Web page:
As a 1980s kid (back in the heyday of scratch n sniff), one of my most prized collections was my sticker collection. I traded stickers with friends, hoarded them, and sorted them into every way possible — by color, preferential order, chronological order. The one thing I didn’t do, was stick them to things — their intended purpose. I carefully put the stickers back in their box, where they belonged, when I was done with them.
As an adult, I still collect things. I hang onto things that inspire me, I find beautiful, or I just like. Sometimes stickers fall into one of those categories. However, I still DON’T stick them to things.
I’ve never understood why anyone would put bumper stickers or even a “my kid is an honor student” sticker anywhere on a car. It may look fine today, but what about a year from now? Will your kid still be an honor student? Will the design still look bright or will it become faded, weathered, and sun cracked?
It’s possible that my complex of putting stickers on things is the same reason I don’t have any tattoos. I have nothing against tattoos, I think they’re beautiful and I appreciate the art and talent that goes into creating them. My underlying problem with stickers — and tattoos for that matter — is a fear of commitment. Will I change my mind? How will it look as time passes? It will never look as good as it does today.
Unfortunately, most people don’t share my viewpoint. In the past few years, college students have found another inappropriate platform for making “individual” statements by covering their laptops (usually a MacBook,) with stickers. Instead of stick figures and (not so) clever one-liners, logos seem to be this younger generation’s weapon of choice.
Apple has one of the world’s leading and most recognizable brands. Their visual identity is superior in detail and design, from Apple’s packaging, product materials, font, and colors everything is minimal, clean and sleek.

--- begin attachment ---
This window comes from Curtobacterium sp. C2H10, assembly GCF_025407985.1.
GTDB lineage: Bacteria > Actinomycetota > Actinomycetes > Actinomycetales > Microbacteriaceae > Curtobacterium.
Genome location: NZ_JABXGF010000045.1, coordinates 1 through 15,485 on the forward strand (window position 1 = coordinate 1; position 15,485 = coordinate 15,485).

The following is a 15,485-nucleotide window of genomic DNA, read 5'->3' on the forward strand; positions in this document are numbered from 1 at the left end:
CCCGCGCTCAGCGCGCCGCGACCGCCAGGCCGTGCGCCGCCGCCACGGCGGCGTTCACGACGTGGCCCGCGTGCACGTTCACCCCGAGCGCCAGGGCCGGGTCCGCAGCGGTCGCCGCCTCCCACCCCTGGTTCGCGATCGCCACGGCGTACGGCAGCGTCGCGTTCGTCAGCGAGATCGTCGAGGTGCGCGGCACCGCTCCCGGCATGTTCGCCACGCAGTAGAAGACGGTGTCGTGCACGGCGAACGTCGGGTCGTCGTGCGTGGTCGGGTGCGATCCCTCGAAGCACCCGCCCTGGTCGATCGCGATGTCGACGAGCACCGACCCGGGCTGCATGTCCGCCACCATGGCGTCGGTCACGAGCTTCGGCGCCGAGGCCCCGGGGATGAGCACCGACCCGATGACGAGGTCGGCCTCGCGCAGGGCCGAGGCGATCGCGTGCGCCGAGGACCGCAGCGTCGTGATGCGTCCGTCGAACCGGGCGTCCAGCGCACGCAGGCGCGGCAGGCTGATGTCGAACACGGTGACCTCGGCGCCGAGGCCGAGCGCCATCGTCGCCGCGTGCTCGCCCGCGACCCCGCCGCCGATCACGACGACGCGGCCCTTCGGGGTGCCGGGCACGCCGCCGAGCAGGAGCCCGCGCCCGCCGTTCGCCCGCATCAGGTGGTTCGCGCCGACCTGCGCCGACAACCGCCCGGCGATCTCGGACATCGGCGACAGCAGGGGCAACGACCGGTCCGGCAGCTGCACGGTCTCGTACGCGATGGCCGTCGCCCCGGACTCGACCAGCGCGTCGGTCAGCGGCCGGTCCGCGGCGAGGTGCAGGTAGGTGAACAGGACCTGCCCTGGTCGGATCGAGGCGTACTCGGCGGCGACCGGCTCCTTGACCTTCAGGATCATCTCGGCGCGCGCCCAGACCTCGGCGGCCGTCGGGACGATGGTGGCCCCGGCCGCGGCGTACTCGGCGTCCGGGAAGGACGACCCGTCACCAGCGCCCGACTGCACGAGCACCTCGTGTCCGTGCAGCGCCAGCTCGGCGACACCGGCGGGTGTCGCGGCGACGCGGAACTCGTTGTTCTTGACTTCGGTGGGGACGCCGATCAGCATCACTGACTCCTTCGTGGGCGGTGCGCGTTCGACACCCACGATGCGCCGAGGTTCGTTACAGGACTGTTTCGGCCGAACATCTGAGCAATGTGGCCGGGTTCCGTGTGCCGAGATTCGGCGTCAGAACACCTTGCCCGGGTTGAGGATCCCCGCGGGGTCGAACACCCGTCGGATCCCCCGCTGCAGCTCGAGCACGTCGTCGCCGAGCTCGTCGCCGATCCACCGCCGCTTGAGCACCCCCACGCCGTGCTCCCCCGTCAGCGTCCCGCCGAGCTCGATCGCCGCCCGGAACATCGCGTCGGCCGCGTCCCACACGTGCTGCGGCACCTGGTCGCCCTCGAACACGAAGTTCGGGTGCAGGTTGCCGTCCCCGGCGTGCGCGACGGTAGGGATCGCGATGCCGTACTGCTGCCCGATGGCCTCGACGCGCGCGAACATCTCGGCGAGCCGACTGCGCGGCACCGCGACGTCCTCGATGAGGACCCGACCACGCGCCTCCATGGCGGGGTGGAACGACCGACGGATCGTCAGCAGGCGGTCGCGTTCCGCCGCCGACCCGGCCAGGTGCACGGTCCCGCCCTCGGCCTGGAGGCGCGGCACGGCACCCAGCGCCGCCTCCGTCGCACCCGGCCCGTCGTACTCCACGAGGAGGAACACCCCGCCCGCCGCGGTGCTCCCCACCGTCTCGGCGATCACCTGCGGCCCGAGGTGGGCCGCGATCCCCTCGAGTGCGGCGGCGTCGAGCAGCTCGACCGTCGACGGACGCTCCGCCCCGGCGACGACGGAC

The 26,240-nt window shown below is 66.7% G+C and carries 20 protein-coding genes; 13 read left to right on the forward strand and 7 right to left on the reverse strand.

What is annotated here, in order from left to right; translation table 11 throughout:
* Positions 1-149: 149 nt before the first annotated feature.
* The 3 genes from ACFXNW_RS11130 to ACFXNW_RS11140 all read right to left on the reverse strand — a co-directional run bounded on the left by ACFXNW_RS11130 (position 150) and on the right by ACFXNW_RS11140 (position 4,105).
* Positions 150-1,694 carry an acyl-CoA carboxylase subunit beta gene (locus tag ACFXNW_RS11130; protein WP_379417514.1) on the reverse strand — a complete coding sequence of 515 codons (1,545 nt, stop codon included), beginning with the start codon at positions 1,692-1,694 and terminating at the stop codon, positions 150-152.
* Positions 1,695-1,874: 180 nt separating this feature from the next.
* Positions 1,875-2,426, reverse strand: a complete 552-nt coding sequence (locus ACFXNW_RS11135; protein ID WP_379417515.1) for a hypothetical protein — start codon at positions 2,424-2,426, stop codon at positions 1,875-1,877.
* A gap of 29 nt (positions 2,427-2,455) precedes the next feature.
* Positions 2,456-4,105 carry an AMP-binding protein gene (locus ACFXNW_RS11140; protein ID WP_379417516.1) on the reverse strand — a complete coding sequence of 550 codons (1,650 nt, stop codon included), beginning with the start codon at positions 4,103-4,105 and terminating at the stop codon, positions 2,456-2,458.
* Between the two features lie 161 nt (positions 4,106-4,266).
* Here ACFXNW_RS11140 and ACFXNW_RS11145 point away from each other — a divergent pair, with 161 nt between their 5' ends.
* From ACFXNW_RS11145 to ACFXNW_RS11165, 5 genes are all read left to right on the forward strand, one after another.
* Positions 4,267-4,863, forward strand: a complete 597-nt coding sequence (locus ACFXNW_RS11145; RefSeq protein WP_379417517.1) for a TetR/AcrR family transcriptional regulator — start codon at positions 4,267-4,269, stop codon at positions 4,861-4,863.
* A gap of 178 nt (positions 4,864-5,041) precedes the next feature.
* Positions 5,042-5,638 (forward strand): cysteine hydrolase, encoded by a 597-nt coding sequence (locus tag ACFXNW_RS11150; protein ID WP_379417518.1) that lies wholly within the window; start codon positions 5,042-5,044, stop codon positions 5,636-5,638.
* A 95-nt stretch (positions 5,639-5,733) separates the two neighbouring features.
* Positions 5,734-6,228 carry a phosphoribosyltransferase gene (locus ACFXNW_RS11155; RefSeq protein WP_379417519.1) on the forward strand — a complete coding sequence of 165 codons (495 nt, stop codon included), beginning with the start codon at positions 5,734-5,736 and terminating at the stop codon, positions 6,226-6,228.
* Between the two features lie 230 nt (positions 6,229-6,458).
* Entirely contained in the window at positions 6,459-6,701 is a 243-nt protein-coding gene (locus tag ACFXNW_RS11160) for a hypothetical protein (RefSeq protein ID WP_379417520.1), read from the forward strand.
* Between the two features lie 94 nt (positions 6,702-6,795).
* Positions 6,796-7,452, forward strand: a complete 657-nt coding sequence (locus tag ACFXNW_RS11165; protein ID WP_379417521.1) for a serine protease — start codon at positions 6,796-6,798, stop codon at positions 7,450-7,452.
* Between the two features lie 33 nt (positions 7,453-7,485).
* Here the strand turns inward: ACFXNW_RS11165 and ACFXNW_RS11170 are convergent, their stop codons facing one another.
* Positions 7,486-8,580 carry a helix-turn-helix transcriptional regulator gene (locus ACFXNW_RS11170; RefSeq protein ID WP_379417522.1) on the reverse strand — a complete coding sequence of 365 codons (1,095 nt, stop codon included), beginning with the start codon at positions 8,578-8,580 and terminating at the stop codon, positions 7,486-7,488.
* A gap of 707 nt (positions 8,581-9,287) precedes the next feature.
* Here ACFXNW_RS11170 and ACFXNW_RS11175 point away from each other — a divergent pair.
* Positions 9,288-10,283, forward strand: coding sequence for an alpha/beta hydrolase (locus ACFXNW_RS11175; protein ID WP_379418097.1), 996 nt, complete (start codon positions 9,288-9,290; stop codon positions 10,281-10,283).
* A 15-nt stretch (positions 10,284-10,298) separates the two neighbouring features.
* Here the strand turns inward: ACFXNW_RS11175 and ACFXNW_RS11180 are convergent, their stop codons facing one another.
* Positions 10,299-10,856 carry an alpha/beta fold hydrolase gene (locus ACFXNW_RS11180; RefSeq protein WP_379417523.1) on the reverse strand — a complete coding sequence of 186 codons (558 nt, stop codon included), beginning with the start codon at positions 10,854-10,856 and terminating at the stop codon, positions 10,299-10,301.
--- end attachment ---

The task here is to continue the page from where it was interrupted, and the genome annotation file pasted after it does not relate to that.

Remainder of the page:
Whether it’s a MacBook, a Chrysler Town and Country Minivan, or a logo; a lot of money and time went into the product’s design. So why do some people feel the need to “decorate” an already complete design? Even a well-designed logo becomes a victim among a messy collage of mismatched fonts, colors, and sizes when left up to individuals who want to become a billboard.
Coexist: My Least Favorite Sticker
This sticker has become a household name, especially in Austin. The idea behind Coexist seems like a genuine campaign to increase ideological tolerance, but ironically the Coexist design (as we know it) came from a group of designers who stole the logo.
“Although Coexist officially owns the registered trademark rights to the image, they did not create it, nor did they get the permission of the artist who did.” (source)
In 2000, the original Coexist design was created by Polish designer, Piotr Mlodozeniec for a contest hosted by The Museum of the Seam in Jerusalem. Five years later, a group of Indiana University students stole his design, “improved” it, and monetized it.
Mlodozeniec’s design is a better design. It’s succinct, clean, and makes a bold statement with three religious icons.
iStock and Flickr Creative Commons Images /developersteve